open sources of oxygen will also reduce the risk of fire. As discussed above,
high oxygen concentration, including the oxygen contributed by nitrous oxide,
will enhance the ignitability of most fuels; minimizing the percentage of oxygen
flowing around the patient will reduce the fire risk. For many surgical
patients, this can be done by using room air, oxygen diluted with an inert gas,
gas scavenging, or a circle breathing system. If an open oxygen source must be
used, the drapes must be tented around the patient's head to allow air
circulation to dilute the additional oxygen. With an outlet, gravity will assist
in pulling oxygen to the floor away from the patient.
As noted above, judicious use of oxygen can also minimize oxygen
concentration. For example, not every patient needing head-and-neck surgery requires 100%
oxygen; room air or a low concentration of oxygen balanced by an inert gas (e.g.,
nitrogen, helium) may be adequate for ventilation and thus reduce the fuel-ignition risk.
Alternatively, controlled and selective use of 100% oxygen during periods of low fire
risk, such as when no ignition sources are in use, will reduce the fire risk; however,
time must be allotted for the OEA to return to ambient levels. These precautions are
especially useful during head-and-neck surgery, where the risk of fire is increased
because of the proximity of a heat source, fuels, and an oxygen source.
Preparing for Fires: Developing a Fire
Conducting fire drills.
Being prepared for a fire is inexpensive insurance that will minimize the
cost in dollars, lost time, emotional shock, and injury or death. Preparation involves a
number of steps—the most important of which is practicing fire drills that teach all
staff about their responsibilities during a fire. Although many facilities, in compliance
with Joint Commission on Accreditation of Healthcare Organizations (JCAHO) requirements
(see References and Resources), conduct drills for evacuating the OR in the event of a
major fire, drills for the surgical team for fighting fires involving the patient are
rare—and should not be.
Hospitals are required to have a plan for fires and to practice this plan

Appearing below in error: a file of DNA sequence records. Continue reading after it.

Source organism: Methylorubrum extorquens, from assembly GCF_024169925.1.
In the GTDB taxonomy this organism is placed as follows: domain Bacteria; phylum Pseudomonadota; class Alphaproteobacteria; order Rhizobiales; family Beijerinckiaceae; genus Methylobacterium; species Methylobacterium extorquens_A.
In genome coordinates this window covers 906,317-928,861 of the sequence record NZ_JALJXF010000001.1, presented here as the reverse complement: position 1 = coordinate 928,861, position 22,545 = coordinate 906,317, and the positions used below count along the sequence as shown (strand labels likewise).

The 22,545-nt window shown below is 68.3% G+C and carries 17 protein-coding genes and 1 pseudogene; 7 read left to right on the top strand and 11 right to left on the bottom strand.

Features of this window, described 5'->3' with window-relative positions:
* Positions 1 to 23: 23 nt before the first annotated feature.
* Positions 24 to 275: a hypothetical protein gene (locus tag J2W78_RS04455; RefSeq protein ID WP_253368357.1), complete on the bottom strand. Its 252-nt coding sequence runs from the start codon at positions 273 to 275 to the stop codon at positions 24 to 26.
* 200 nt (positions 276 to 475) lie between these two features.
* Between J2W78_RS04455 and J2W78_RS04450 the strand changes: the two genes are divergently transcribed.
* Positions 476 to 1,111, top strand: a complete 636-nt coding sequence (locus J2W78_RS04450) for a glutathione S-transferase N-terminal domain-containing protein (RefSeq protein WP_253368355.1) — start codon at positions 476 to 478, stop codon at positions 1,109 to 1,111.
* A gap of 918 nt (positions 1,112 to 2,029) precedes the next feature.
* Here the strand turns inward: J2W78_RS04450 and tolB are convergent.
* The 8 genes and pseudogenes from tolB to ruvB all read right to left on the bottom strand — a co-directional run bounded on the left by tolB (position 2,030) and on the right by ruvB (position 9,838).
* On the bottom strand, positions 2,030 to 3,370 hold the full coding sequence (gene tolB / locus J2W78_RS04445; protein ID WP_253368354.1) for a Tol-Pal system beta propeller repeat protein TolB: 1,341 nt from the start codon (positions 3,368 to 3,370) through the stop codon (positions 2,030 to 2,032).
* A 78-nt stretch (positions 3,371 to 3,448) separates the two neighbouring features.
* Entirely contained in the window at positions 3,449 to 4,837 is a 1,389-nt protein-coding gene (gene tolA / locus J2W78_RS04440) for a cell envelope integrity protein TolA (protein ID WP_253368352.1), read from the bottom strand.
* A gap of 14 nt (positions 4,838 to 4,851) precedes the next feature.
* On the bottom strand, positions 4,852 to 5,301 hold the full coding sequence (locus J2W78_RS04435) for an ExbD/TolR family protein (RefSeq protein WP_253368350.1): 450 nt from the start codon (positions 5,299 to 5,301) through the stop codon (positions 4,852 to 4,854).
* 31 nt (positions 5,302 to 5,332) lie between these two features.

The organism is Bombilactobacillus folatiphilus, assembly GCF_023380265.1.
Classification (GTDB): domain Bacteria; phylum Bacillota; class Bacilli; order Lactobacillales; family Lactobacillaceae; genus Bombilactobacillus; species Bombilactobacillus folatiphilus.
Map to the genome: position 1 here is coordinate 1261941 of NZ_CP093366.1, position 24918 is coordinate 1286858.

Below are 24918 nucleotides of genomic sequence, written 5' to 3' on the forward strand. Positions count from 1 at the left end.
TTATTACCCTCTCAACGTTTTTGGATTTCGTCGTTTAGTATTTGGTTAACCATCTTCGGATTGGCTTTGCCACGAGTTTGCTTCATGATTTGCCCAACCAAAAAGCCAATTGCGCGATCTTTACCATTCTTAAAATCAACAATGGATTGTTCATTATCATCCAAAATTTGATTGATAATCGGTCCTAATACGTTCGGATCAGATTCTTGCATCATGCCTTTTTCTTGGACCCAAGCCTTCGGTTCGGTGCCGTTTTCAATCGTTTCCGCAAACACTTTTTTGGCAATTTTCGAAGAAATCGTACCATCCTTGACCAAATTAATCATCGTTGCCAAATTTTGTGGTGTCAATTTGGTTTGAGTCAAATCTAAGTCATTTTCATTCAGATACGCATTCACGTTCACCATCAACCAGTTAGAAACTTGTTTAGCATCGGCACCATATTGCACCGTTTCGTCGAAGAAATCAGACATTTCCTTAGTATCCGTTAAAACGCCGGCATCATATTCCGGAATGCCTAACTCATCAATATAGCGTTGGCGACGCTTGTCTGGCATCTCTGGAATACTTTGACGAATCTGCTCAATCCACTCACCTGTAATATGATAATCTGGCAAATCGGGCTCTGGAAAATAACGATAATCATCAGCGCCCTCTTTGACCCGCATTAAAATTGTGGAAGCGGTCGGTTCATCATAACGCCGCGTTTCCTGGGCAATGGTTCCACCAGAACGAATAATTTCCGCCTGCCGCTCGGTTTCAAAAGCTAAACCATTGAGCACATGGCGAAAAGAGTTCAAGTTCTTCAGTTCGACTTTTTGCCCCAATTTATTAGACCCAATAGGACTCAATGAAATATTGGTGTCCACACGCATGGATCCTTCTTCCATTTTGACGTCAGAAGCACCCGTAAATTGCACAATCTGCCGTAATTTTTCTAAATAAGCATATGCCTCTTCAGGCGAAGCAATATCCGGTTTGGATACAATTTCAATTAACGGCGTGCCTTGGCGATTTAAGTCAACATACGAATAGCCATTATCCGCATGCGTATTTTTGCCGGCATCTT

at regular intervals so that all staff members on all shifts are familiar with the proper
response to a fire emergency. Although meeting fire-safety requirements in an effective,
realistic, and capable manner is difficult because of the myriad demands on the OR staff,
having a preplanned method of fighting a surgical fire so that every team member knows
what to do is critically important. Practice should account for the inevitable problems
that arise during emergencies, such as exits that are blocked, equipment that is not
working, rooms that are crowded with people and equipment, and surgical tables that are
difficult to move.
The staff must especially practice drills for fires on and in the patient
(see ECRI's "Emergency Procedures: Fighting Fires on the Surgical Patient").
- keeping minor fires from getting out of control;
- managing fires that do get out of control;
- the location and proper use of fire-fighting tools;
medical gas valves; heating, ventilation, and air-conditioning (HVAC)
controls; and electrical supply switches; and
- the fire alarm and communication system.
All fires start small. Surgical teams should be trained in and practice
drills for quickly stopping small fires that involve drapes, gauze, ointments, and
liquids. But fires move quickly—slow reactions or confusion can allow a small fire to
become a large, more dangerous one. Large fires especially require special drilling to
develop the team effort needed to deal with sizable volumes of flame and smoke, as well as
burning drapes and plastic in the small space of an OR. The use of fire-fighting equipment
for rescue and escape should be explained and demonstrated. Fire extinguishers, discussed
in detail below, are critical to managing fires, and staff must be trained in their proper
use. Drills should also identify the location of medical gas, ventilation, and electrical
systems and controls, as well as when, where, and how to shut off these systems. The
fire-containment design and construction of most hospitals helps to ensure that the staff
has enough time to evacuate other patients and staff. The use of the hospital's alarm
system and system for contacting the local fire department should also be defined.
Using Fire Extinguishers
Types of Extinguishers and Agents
Fire extinguishers are classified according to National Fire Protection
Association (NFPA) standards as illustrated below.
For wood, paper, cloth, and most
For flammable liquids or
For energized electrical
The various types of fire extinguishers available to fight each class of
fire are described below. Knowing how these devices work and when to use them will
minimize the disaster of an OR or surgical patient fire.
Carbon dioxide. A 5 lb carbon dioxide (CO2) fire
extinguisher is the best choice for putting out fires typically encountered in
ORs—where the patient is the primary concern. Despite their Class BC rating, CO2
extinguishers can be used to extinguish small masses of cloth, plastic, or paper (Class A)
involved in patient fires, as well as any flammable liquid (Class B) or electrically
energized (Class C) fires that could occur in the OR. Equally important, these
extinguishers do not leave residue and will not harm the patient, staff, or equipment. A 5
lb capacity CO2 extinguisher weighs approximately 7 to 9 kg (15 to 20 lb), fits in
a space approximately 23 x 23 x 36 cm (9 x 9 x 14 in), and is easily handled by
most people. For easy access, the extinguisher should be mounted inside the OR
near the entrance.
Dry powder. Class ABC-rated fire extinguishers are not